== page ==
Watching Animal is a rare theatrical experience. It has such a visceral effect on you that you are left shaken and feeling extremely vulnerable and angry as you walk out. Created by Susie Dee, Kate Sherman and Nicci Wilks, it is an exploration of domestic violence and how women are meant to react in a world where violence against women and male brutishness is celebrated - and it is as gritty as physical theatre can be.
The stage design by Marg Horwell feels like a large shipping container; dark, cold and empty except for a number of small square cages. The two sisters climb and crawl over them, the whole time emoting that they are also caged, desperately looking for a way out. The tattered netting that covers the roof could be seen as protection from the outside but with the many holes in it, it is only a matter of time before it is destroyed.
Composer Kelly Ryall builds a suffocating and unsympathetic environment from the opening moments of the show and it is relentless in drawing you into the sisters' world. There are moments in Animal where you feel like you need to look away as the horror unfolds, but even if you do (which you shouldn't), the sounds are so vivid that they create the visuals for you regardless. There is one moment in particular, where along with Andy Turner's lighting design, the shadows that form along the walls and menacingly envelop the two sisters involves some nail-biting tension and panic.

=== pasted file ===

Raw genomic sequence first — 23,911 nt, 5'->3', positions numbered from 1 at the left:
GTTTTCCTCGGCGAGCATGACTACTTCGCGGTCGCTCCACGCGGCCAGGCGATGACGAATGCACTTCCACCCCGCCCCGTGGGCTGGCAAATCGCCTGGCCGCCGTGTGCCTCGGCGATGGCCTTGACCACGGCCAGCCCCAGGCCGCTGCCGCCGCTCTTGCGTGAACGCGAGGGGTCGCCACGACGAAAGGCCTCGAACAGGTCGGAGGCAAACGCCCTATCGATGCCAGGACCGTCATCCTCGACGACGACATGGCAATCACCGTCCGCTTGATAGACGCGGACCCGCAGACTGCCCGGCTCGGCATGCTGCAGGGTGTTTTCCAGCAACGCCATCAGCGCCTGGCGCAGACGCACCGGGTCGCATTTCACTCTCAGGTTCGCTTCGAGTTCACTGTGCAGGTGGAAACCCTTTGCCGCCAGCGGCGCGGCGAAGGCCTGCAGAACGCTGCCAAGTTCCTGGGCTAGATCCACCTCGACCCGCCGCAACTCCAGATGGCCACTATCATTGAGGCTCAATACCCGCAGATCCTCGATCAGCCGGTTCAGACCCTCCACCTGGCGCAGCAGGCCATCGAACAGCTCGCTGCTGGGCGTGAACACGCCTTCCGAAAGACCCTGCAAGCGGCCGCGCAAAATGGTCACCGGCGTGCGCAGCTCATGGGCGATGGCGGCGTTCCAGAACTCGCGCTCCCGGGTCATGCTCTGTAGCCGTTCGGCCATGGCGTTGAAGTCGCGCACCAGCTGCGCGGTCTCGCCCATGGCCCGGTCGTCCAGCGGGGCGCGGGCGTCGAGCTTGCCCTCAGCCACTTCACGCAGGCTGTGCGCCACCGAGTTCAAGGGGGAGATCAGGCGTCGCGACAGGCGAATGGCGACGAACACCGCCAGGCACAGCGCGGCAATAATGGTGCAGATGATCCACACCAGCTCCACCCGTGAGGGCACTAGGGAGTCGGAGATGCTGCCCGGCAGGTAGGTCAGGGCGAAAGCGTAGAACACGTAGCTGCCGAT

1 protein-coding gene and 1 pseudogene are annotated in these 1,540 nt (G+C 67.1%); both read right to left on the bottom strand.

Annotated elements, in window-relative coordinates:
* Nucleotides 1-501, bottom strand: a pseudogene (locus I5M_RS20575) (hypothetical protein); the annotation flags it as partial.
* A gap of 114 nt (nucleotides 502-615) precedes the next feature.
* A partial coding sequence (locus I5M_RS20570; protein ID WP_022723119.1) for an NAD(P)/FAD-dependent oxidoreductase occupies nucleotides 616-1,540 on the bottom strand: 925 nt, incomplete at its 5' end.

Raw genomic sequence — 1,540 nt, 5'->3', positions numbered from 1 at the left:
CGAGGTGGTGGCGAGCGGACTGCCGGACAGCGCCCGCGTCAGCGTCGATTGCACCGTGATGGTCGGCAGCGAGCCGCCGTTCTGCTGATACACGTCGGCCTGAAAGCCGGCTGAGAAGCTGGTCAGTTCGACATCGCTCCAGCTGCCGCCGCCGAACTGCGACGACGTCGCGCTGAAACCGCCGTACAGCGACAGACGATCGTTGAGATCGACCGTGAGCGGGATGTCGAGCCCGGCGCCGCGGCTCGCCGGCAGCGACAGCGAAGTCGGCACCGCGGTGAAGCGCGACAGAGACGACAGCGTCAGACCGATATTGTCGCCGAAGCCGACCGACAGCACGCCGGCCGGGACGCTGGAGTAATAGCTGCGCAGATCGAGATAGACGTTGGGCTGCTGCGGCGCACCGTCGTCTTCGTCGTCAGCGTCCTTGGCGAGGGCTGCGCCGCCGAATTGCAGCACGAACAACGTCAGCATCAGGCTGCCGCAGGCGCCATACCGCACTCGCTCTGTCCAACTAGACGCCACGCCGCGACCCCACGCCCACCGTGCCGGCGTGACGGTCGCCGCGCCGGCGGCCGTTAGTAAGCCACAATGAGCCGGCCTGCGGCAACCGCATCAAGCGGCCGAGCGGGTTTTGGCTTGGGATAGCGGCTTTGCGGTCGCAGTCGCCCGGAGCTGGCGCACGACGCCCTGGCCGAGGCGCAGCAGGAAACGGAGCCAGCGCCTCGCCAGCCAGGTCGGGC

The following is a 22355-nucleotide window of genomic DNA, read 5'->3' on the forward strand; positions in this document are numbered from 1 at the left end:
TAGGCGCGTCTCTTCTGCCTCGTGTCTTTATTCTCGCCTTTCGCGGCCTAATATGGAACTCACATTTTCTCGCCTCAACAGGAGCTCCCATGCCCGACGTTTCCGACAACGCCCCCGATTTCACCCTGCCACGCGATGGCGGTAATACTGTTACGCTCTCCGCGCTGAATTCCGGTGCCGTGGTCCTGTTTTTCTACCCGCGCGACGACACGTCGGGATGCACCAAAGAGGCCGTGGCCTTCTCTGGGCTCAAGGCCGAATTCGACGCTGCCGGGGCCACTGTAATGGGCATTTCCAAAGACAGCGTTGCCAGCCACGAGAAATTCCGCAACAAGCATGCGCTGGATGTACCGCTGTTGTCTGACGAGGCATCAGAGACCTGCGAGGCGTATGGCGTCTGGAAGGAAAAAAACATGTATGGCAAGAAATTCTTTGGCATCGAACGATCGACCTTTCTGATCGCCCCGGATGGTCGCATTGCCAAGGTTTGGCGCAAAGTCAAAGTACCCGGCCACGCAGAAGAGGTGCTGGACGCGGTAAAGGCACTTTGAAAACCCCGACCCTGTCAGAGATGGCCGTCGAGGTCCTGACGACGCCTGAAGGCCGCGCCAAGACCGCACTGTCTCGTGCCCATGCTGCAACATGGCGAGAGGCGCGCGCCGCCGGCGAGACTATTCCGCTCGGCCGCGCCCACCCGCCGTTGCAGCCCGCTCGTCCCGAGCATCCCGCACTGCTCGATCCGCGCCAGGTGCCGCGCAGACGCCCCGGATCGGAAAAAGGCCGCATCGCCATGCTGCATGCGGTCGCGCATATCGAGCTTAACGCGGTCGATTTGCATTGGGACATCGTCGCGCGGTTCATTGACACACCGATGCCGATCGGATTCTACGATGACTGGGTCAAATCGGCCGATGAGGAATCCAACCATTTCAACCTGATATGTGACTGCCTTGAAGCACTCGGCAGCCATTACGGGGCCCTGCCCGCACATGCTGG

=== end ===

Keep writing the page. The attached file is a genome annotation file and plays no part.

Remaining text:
All these elements work meticulously together to support the two performers on stage. Sherman and Wilks show strong commitment, strength and stamina in their challenging roles. The duality (and also the blending) of playful sisters who depend on and support each other to hyper-aggressive fighters has a complexity that the two are able to authentically create on stage. The need to swap between these "characters" in seconds is not only a physical demand on their bodies but also an emotional and psychological one.
As with SHIT and The Long Pigs, Dee's direction allows for moments that make us laugh, surprise us and haunt us. With a show like Animal, pacing is extremely important and Dee ensures that there are adequate breaks between the truly dark moments of the show, so that by the time we reach the powerful conclusion we are completely engaged with the piece.
While there is no dialogue in Animal, it speaks volumes regarding the impact domestic violence and violence against women can have on women: the violence that they experience and also the violence that it breeds. Compelling, gruelling and masterful work by Influx Theatre, Animal is raw theatre at its finest.
Venue: Theatre Works, 14 Acland St, St Kilda
Season: Until 27 November | Wed - Sat 8pm, Sun 5pm
Tickets: $35 Full | $26 Conc, Under 30, Groups 8+
Bookings: Theatre Works
* Original review appeared on Theatre Press on 21 November 2016.
Photo Credit: Pier Carthew